Back in Scotland, Peter Cairns acknowledges that “the challenge is the people stuff”.
Although people like Peter and organisations like Rewilding Britain repeatedly emphasise the potential benefits to rural communities, attitudes among these communities – in some places at least – are hardening.
“Rewilding is not de-peopling” Peter stresses to me but he recognises that these perceptions will be hard to shift. Especially so in the Scottish Highlands which have a history of forced land clearances from the mid-18th century through the mid-19th century.
This dark period of Scottish history saw the eviction of thousands of families from their land, their property destroyed and involuntary resettlement to poorer land.
Ironically from a rewilding point of view, this was done to make way for sheep farming, today seen as responsible for much of the ecological destruction of hillsides in Ireland, England and Wales.
In Scotland the sheep gave way to vast estates devoted to deer stalking and grouse shooting, which, in their own way, perpetuate the ecological devastation to the landscape.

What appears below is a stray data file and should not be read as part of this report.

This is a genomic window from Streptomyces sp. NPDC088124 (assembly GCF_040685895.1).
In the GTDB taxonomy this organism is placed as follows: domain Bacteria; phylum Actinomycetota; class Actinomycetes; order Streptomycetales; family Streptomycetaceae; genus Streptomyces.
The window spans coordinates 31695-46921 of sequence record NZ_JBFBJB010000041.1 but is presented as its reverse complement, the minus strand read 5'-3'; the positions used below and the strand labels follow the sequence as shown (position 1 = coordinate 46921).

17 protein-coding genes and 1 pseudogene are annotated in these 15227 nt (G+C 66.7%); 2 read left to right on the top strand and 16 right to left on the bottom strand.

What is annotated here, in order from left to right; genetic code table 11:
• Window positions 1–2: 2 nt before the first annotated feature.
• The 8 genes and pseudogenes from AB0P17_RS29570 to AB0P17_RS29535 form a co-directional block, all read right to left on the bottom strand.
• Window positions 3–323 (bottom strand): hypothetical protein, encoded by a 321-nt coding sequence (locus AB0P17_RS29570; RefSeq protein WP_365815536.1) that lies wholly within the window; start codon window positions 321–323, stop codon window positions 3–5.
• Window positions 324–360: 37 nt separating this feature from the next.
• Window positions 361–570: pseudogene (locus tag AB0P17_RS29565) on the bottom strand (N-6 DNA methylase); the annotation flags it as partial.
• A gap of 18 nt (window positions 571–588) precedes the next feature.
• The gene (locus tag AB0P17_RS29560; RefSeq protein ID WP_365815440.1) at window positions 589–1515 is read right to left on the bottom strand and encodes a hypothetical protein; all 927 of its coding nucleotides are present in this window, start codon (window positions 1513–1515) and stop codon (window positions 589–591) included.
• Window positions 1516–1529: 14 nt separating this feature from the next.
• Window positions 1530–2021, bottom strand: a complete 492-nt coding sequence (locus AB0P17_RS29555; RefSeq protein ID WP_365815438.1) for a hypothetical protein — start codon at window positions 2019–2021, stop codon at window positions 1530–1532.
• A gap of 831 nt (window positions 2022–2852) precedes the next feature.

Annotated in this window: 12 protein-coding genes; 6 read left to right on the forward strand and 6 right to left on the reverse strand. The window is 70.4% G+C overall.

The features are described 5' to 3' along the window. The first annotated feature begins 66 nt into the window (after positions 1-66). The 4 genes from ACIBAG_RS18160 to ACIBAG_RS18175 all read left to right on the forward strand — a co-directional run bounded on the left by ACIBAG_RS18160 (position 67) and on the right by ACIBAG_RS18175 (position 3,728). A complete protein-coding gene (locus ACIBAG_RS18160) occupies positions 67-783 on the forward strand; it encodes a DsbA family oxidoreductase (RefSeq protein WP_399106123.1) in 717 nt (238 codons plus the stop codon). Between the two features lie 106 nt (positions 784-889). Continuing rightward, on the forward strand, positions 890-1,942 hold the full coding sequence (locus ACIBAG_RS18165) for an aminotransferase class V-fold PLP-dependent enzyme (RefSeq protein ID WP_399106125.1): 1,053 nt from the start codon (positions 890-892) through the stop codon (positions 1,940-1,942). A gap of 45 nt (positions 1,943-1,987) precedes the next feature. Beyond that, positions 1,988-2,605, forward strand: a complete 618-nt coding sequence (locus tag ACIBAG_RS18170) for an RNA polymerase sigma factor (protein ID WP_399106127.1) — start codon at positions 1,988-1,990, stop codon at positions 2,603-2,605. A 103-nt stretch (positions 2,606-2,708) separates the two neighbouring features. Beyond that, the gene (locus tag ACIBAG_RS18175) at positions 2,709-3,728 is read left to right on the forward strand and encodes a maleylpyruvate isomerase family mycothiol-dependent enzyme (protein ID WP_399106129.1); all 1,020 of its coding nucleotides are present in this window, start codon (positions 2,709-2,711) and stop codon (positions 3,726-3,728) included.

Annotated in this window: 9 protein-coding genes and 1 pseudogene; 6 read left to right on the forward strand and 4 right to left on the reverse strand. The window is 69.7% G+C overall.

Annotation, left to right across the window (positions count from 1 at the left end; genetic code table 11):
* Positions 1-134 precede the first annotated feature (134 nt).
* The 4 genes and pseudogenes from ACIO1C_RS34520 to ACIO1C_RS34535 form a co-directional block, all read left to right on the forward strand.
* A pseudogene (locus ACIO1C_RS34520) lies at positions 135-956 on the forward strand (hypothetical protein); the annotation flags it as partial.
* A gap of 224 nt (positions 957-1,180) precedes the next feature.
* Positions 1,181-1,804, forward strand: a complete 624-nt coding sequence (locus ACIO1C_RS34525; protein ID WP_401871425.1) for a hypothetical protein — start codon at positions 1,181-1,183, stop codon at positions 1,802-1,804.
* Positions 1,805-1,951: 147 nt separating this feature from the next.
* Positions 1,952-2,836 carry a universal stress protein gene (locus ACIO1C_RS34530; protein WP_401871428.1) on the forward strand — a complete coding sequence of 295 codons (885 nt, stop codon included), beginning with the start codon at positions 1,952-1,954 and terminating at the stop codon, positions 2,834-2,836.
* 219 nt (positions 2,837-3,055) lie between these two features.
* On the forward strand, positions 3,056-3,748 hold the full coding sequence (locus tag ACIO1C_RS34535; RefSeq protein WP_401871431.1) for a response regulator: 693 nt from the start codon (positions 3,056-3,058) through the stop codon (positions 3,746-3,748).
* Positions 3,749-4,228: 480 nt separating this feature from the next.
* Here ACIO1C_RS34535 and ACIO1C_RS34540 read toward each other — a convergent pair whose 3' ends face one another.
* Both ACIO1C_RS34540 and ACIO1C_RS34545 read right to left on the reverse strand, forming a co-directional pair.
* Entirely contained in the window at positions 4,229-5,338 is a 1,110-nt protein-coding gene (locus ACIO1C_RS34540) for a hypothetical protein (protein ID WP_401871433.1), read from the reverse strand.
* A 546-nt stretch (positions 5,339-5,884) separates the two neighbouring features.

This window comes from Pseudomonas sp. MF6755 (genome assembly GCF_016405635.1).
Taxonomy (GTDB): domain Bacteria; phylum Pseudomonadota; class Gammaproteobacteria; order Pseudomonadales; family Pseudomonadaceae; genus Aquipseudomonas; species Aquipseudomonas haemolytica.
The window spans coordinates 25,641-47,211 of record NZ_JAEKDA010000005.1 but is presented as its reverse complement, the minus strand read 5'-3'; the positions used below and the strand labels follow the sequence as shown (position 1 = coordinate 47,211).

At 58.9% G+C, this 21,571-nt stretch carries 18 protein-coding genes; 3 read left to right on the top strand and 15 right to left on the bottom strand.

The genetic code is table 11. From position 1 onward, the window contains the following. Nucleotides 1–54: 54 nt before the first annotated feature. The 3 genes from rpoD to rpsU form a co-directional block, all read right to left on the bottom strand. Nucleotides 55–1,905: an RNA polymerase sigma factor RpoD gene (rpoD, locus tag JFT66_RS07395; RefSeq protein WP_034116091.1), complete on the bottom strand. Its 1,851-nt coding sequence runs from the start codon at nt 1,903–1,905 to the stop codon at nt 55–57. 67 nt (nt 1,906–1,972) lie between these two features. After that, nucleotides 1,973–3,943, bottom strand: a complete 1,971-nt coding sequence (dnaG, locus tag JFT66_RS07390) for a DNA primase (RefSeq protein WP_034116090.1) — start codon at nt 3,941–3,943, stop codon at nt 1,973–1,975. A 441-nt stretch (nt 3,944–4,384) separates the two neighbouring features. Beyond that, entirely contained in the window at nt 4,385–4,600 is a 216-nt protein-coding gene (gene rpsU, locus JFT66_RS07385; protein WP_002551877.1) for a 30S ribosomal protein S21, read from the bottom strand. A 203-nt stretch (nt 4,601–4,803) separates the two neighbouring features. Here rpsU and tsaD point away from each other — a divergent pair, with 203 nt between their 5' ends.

Because the Scottish Highlands have such a low population density (11 people per square kilometre versus 274 people per square kilometre in Britain as a whole) it is seen as the most likely place for any future reintroduction of large predators, particularly wolves.
But talk of wolves seems to enflame existing tensions.
“We of course support the idea of bringing wolves back to Scotland but you could waste an awful lot of time and money arguing about them” says Peter.
He tells me they are working on bringing back cranes (extinct from Scotland for several hundred years but nesting once again in England following a reintroduction programme there) and he thinks that bringing back lynx would attract less controversy than talk of wolves. “There’s plenty we can be getting on with for the foreseeable future without getting bogged down in the wolf debate”.
Peter suggests I take a visit to the nearby Glen Feshie estate, which is owned by the Danish textile magnate Anders Holck Poulsen (whose holding includes familiar clothing retailers Jack & Jones and Vera Moda).
His wealth is an estimated $6 billion and is now the largest single landowner in Scotland. Poulsen is among what the Sunday Times has labelled “an intimate network of the super-rich who invest in the environment… Club Billionaire, dedicated to saving the world”.